Thank You!

    24. Randy,

      My brother-in-law is a very successful businessman and he has an etiquette situation that can get you a coveted job at his firm or send you packing. For a second interview he takes you out to dine for lunch or dinner and pays exceptionally close attention to how you treat the people that are serving you and taking care of you during your meal. If you treat them badly, chances are you will sooner or later treat a client badly if you don't care for them. It takes nothing to look a server in the eye and refer to them by name...you might just be the one person that makes their otherwise crappy day, good!!

      Good manners aren't hard, but certainly necessary in this day and age!!

    25. Randy
      Sadly in this day and age manners are an unknown skill for most. Some ladies look as you are crazy to hold the door, with a 'I can hold it myself attitude'. Others walk through and say nothing, but generally a classy lady is respectful and appreciative.

      In a business sense when it's appropriate it could score brownie points with a mature woman but for some of the younger set it might be a negative or looked down upon because it's old fashioned and it feels awkward to them.

    26. I think you are cranky but I will hold off on the old part.

      My mom used to stop at the door and just wait until I opened it....so I learned at a young age. She has always been a very strong women but some things are just right. Good post....I find that since we travel a ton the actual asking about putting the bags in storage bin gets me some funny looks and a lot of embarrassed looks by the guys around me as they see how easy it is to do. I always just think....the bag is bigger than the lady...can't be easy and it takes 3 seconds to ask.
      Quite proper post Mr. Gage!

    27. Yes, yes, yes Randy! I don't think much at all of men who don't hold doors open for me, and even less of those that will rush past and try and squeeze in front of me. They have zero chance with me, business or pleasure. It's just flat out rude. And you're right - they just weren't raised right, at least not by my standards. Men, if you want a classy lady, you're going to have to be a classy gentleman. I dated a guy like that for a few months and I fell hard for him. I also never skipped on the opportunity to tell him how much I appreciated it and how special it made me feel.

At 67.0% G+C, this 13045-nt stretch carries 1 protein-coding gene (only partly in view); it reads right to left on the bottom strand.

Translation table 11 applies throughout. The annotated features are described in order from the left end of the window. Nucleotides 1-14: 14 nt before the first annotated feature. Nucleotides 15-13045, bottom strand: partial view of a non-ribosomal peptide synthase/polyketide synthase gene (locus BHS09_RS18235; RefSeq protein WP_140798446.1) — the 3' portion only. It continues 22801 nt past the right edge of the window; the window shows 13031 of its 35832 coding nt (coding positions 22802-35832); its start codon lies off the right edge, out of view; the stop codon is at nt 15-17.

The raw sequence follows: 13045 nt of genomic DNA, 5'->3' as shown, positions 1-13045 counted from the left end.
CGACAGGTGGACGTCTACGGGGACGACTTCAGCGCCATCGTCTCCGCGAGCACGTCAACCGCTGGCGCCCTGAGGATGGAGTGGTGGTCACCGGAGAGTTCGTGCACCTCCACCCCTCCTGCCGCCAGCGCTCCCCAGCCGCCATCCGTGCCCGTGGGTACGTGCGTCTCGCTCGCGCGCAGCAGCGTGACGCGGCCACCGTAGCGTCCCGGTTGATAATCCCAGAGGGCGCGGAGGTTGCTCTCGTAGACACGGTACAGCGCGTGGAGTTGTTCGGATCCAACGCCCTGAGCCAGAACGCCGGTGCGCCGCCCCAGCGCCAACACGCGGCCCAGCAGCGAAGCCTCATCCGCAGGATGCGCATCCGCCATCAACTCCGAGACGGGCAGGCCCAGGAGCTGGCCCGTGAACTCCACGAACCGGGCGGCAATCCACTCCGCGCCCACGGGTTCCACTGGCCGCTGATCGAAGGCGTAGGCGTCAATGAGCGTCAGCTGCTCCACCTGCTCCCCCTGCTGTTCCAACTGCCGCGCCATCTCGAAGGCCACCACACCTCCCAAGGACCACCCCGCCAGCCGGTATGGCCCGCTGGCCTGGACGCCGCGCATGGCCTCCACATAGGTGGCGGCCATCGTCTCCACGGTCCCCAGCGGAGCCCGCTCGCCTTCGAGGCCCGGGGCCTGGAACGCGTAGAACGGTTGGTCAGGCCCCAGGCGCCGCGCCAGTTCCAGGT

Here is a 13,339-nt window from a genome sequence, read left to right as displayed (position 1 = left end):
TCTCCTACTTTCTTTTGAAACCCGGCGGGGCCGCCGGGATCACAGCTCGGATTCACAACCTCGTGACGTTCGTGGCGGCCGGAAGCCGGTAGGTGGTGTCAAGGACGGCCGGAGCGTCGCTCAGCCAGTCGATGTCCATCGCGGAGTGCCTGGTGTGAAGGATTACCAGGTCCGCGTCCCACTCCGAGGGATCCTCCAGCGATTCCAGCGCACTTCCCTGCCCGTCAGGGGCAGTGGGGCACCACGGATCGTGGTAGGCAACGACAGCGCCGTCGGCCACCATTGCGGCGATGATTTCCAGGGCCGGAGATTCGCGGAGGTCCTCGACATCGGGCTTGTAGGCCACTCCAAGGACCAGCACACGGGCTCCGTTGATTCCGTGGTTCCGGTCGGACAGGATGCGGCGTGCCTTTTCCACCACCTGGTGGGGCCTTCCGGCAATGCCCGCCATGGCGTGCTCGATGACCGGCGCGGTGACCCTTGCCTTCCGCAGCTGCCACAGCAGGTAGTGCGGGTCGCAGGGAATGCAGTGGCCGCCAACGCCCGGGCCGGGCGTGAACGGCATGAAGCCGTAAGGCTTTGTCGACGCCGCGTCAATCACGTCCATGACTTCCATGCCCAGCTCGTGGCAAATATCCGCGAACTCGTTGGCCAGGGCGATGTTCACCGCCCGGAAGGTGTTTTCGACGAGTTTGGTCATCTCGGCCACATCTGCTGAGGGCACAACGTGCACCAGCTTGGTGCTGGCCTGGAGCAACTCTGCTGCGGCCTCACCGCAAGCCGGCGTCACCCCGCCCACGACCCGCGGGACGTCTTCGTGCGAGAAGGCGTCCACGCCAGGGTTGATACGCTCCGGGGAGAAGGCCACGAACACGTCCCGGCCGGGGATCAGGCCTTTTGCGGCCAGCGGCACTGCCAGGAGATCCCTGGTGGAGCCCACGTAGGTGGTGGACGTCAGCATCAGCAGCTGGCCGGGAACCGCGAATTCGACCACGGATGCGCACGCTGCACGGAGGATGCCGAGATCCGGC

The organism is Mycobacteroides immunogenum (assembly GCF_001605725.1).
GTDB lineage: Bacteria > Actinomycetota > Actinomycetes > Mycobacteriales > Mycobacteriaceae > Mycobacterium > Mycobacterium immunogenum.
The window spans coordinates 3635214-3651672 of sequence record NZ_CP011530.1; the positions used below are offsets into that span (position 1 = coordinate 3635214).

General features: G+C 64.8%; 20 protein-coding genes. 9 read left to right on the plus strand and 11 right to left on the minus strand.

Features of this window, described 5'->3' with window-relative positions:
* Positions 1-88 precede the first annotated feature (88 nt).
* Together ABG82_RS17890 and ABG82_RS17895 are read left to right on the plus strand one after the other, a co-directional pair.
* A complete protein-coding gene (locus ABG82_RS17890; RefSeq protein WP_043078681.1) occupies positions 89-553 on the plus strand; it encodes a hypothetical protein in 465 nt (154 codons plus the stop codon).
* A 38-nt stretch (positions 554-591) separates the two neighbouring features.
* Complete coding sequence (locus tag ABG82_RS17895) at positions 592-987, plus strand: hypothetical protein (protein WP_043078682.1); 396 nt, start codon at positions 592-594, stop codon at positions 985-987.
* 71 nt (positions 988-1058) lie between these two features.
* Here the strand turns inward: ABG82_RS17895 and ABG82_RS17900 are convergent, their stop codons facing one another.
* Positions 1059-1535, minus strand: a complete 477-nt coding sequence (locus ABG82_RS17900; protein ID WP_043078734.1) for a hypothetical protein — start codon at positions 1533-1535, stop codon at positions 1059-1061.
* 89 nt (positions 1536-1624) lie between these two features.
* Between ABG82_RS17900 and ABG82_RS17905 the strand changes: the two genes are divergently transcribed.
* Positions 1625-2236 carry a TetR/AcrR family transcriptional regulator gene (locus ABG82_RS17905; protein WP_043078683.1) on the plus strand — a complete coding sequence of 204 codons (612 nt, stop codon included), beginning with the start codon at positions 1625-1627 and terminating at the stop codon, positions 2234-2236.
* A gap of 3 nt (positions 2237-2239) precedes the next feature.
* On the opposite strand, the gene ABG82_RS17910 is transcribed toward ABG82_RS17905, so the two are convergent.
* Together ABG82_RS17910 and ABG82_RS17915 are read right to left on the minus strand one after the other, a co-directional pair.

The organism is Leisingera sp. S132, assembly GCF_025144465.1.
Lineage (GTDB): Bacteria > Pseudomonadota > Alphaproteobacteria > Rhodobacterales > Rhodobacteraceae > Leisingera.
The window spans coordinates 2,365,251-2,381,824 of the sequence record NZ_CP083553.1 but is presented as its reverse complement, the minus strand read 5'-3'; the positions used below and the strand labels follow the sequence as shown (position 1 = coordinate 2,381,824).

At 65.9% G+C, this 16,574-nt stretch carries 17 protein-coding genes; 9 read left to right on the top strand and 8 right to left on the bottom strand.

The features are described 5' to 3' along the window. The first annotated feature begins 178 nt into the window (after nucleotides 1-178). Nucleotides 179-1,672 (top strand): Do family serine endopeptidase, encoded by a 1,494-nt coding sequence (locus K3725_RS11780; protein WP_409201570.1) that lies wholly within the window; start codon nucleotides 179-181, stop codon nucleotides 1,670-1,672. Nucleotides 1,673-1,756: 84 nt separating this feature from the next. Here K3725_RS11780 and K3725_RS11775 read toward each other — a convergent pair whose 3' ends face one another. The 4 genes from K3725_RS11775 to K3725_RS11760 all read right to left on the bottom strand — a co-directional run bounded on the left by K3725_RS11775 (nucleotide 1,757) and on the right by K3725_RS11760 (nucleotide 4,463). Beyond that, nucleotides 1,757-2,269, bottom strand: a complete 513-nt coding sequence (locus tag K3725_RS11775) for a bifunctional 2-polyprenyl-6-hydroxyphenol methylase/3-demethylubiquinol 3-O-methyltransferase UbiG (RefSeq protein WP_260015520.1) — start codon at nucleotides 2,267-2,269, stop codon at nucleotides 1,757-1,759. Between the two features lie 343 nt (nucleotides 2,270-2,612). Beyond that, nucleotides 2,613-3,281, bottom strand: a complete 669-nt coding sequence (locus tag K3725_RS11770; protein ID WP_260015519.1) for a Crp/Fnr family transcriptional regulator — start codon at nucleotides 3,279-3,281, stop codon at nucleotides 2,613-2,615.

While we're on the subject, I got invited out for a coffee & cake date on the weekend. When I went to look for an inside table, (it was a bit cold outside), I checked out the cakes on offer so I knew what I wanted to order. When I got back outside, my date asked me if I had grabbed anything while I was in there. I mean, what's the point of asking a girl out and then not paying for her cake and coffee? It had me stunned and needless to say, as nice as he is, he lost before he even started.

      And as for pulling out a chair, I don't remember having more than one man do that for me that wasn't paid to do it (i.e. a waiter). Where you are lovely gentlemen hiding???

    28. Haven't read through the postings from yesterday, but I know for sure that manners rock! It's old fashioned. It's not pc. And I don't give a damn. Being appreciative is always the best choice. Please and thank you. Please pass the pepper. Chew with your mouth shut. Elbows off the table. Thank you notes. Opening the car door. There are so many. Shoot, I recently double checked the proper table setting for a dinner party at my home. Why? To make my guests feel special and that I cared they had an enjoyable evening. It all says something about your upbringing, your character and the value you place on others. The one that I get the most resistance for, though it has nothing to do with gender, is children addressing me by my first name. Oh my, the looks I get from the parents when I ask the child to address me as Mrs.! The kids are cool with it, the parents, not so much.

    29. I find nothing at all objectionable about pulling a chair out for a woman . . . except on that rarest of occasions when you pull it out so far that she ends up on the floor! (Talk about a faux pas!)

    30. Randy. EXCELLENT! I am feeling in tune with you again, so great. The post is incredibly true! Thanks! Many times we leave this courtesy to the ladies beacuse not all the guys do this, there is the fear of being as corny or weird guy, but doing this take us to a higher level. It's great to know that you think this way. When we were dating my wife, I opened the car door for her, she loved it! She impacted my chivalry. Is that why she married me? jaja...:) Today I lost that habit, we have 10 years of marriage. But thanks for reminding me. I'll do it again immediately. I'm also sure that if we do this we will be valued differently, for all the women around us, in the best sense of the phrase. Randy, please, if you have more tips like these, please share with us. Thank you very much for remembering things, and for teaching. I know it's worth to use good manners and be polite. Here in Argentina there is a saying: "Courtesy does not remove the brave." Thanks!